The guy at the bottom can't be held to account because he was just following orders and doesn't want the boss on his back.

The guy in the middle is just the messenger, he can't do anything about it.

And the machine trucks on.

Fortunately, we're still some time off from real invasive neurotechnology wired into your skull, even though Elon is trying his hardest.

The threats right now are more subtle than cyborg implants

1. Mass media mind-control

Copywriters, marketers, and salesmen understand more than anyone how words and images can influence a person's mental state, using techniques of mass persuasion, propaganda, PR, and plain-old thought control to create compliance.

People can be made to believe almost anything if you repeat it often enough, in a way that they can't escape.

News media today have an unprecendented ability to manufacture reality. By selectively reporting on events, they control which events enter the public discussion, and what aspects of those events are most relevant.

More important yet, they curate the list of approved facts.
If you want an inconvenient truth to go away, you don't have to lie about it... you only need to ignore it.

The media controls the narrative through omission as much as by what they choose to report on.

The ruling elites use this platform to create consent for their agenda. Make no mistake, these people exist. There are always natural hierarchies whenever humans get into groups.

But these elites today are not dictators and tyrants. They don't have that kind of control, not over the whole system. No matter how much wealth and political influence they have, they're still humans with human limitations.

What they do have is disproportionate influence over the Vital Few levers that can make waves...

2. "The Nudge"

The "nudge" comes from behavioral psych and economic theory.

Instead of relying on people to make the right decisions, the do-gooders in charge of the common good make that decision for you.

And to ensure you conform, they don't ask you, or plead with you, or even threaten you.

Instead, they design the environment into a "choice architecture" that helps direct you to make the right decisions.

The decisions that are approved for you by your betters.

The nudge is a symptom of management gone out of control.

For reasons beyond the scope of this piece, a good number of the American and European ruling class have declared themselves the benevolent arbiters of what's good for you.

They know what's best for you, even better than you can know it.

And they're capable of steering society into this better future by controlling the physical world where you can make decisions.

If the mass media controls the public narrative, the "nudge" is how they influence the physical environment.

You ever wonder why everything is going digital, locked up in privately-owned platforms, running in the cloud on a monthly subscription?

The more of our world that gets locked up in an algorithm, the less freedom you have to act in the real world.

The nudge itself is just one tool in a larger project...

3. Weaponized socialization

Michel Foucault once described modern society as a Panopticon.

That's a kind of prison with the cells arranged in a circle around a central guard tower. The guard tower can see every prisoner in every cell. None of the prisoners can see the guards.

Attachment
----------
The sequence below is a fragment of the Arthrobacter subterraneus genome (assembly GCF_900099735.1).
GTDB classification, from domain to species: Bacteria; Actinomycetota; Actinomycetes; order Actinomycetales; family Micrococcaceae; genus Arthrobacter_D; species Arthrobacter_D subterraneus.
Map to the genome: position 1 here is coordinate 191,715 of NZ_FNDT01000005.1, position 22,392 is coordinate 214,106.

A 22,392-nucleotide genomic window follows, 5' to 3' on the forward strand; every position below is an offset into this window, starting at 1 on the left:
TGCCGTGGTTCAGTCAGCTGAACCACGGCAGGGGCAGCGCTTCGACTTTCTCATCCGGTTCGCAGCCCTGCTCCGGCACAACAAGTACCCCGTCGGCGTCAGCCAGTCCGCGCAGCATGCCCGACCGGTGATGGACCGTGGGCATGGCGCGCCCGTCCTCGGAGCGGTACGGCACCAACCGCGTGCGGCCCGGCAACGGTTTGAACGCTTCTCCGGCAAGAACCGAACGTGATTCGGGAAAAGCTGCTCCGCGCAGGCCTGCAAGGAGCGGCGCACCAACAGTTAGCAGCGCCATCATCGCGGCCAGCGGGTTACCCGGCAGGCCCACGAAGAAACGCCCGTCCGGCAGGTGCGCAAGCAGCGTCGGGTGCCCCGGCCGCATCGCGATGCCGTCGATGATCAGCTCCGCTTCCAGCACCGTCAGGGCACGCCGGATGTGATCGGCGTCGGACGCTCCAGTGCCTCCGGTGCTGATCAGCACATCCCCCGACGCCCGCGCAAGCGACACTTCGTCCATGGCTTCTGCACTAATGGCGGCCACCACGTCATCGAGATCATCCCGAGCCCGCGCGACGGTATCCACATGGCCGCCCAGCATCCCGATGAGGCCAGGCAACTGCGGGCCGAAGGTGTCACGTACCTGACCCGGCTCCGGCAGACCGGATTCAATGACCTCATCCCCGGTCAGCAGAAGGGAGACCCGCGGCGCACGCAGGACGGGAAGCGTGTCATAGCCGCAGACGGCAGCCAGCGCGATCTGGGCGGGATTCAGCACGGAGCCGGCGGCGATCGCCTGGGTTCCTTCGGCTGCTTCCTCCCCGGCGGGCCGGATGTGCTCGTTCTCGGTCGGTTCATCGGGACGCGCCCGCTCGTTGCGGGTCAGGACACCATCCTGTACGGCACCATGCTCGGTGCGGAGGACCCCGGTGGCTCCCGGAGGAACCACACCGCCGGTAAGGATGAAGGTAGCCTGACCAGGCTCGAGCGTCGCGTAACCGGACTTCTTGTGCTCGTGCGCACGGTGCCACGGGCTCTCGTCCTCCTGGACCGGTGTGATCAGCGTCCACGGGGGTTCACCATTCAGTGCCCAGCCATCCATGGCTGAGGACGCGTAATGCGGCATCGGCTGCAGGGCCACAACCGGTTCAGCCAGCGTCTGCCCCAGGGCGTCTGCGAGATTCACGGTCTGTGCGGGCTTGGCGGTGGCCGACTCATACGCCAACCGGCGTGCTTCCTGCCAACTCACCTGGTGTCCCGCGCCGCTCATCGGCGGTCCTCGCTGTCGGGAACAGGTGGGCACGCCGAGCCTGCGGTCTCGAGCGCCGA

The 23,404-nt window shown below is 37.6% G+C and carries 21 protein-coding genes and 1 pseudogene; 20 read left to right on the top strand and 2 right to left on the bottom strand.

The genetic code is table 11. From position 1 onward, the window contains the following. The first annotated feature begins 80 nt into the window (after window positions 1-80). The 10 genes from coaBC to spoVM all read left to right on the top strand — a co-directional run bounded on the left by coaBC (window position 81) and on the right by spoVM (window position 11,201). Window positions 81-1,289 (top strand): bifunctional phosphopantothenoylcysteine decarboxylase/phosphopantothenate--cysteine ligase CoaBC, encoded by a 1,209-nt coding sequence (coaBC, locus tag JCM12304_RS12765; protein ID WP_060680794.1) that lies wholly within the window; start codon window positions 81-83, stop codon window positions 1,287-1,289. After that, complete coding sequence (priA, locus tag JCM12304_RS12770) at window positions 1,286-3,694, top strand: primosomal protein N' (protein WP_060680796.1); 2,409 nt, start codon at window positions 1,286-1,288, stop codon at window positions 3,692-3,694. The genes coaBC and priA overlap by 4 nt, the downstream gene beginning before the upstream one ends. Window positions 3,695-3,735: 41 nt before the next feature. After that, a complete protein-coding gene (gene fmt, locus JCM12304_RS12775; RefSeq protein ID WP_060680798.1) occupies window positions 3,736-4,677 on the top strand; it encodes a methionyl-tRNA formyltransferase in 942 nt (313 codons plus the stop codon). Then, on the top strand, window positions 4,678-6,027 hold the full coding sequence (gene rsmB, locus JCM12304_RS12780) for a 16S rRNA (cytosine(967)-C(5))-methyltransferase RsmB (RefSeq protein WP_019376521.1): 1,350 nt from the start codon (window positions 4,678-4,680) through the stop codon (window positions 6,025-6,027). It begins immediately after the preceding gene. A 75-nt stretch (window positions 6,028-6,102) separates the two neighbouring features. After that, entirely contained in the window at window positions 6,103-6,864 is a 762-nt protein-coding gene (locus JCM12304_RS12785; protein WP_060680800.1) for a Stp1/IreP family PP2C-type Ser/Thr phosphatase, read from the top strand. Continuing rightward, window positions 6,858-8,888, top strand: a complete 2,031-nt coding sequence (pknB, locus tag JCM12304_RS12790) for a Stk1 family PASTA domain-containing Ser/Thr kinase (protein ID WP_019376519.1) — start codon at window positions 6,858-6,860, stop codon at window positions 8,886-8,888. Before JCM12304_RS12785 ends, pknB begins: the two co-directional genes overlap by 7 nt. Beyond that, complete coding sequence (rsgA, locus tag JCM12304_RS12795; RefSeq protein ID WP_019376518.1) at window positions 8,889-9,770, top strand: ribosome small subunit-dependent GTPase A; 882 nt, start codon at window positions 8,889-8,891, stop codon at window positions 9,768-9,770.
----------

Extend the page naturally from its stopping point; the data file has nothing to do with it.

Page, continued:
We're all locked into a virtual Panopticon.

Our lives are visible to unknown and invisible observers. This has gotten much worse since Foucault first wrote about it in the 1960s.

They didn't have the smart [sic] phone and the social network back then.

Being watched changes our behavior. Even if nobody is actually watching... the fact is that somebody could be. Knowing this creates a fundamental unease. What if someone finds out about this?

It's not only the prisoners affected. The guards know that the prisoners know they could be watched. The observing guard becomes this mythical, omnipresent eye in the minds of the imprisoned.

That changes the basic relationships of power. It's no longer about the hard power of coercion at the point of a gun.

Who needs that when you've got the soft power to create consent with the unconscious forces of persuasion and influence?

Today, everybody's a prisoner and a guard at the same time.

We're all watched and we're all watching.

The "Karen" can police social behavior better than any armed Gestapo regiment.

We police each other because we are "made into" self-interested atoms of persons chasing our own individual desires and goals, with no sense of any higher good or unitary community goods.

And for those hold-outs, that 10-20% who will resist on principle, you're putting them in the position of being subject to the weight of public opinion enforced by peer shaming. That's a position that only the toughest outliers and most prepared outcasts can resist for long.

That leaves us in a truly sinister position because it...

Transforms freedom itself into a form of unfreedom

You don't have to force anyone when you control the conditions for decision making.

We're free to live our own lives, chasing our own projects, but...

We have to live with other people in the exact same position.

And many of those people are hyper-sensitive to public opinion. They need that hit of validation when they appear to be good people.

All of us acutely aware that we're only one short video or ill-judged social media post away from having our lives ruined, livelihoods destroyed, and ostracized from polite society.

You're free... as long as you do what you're told.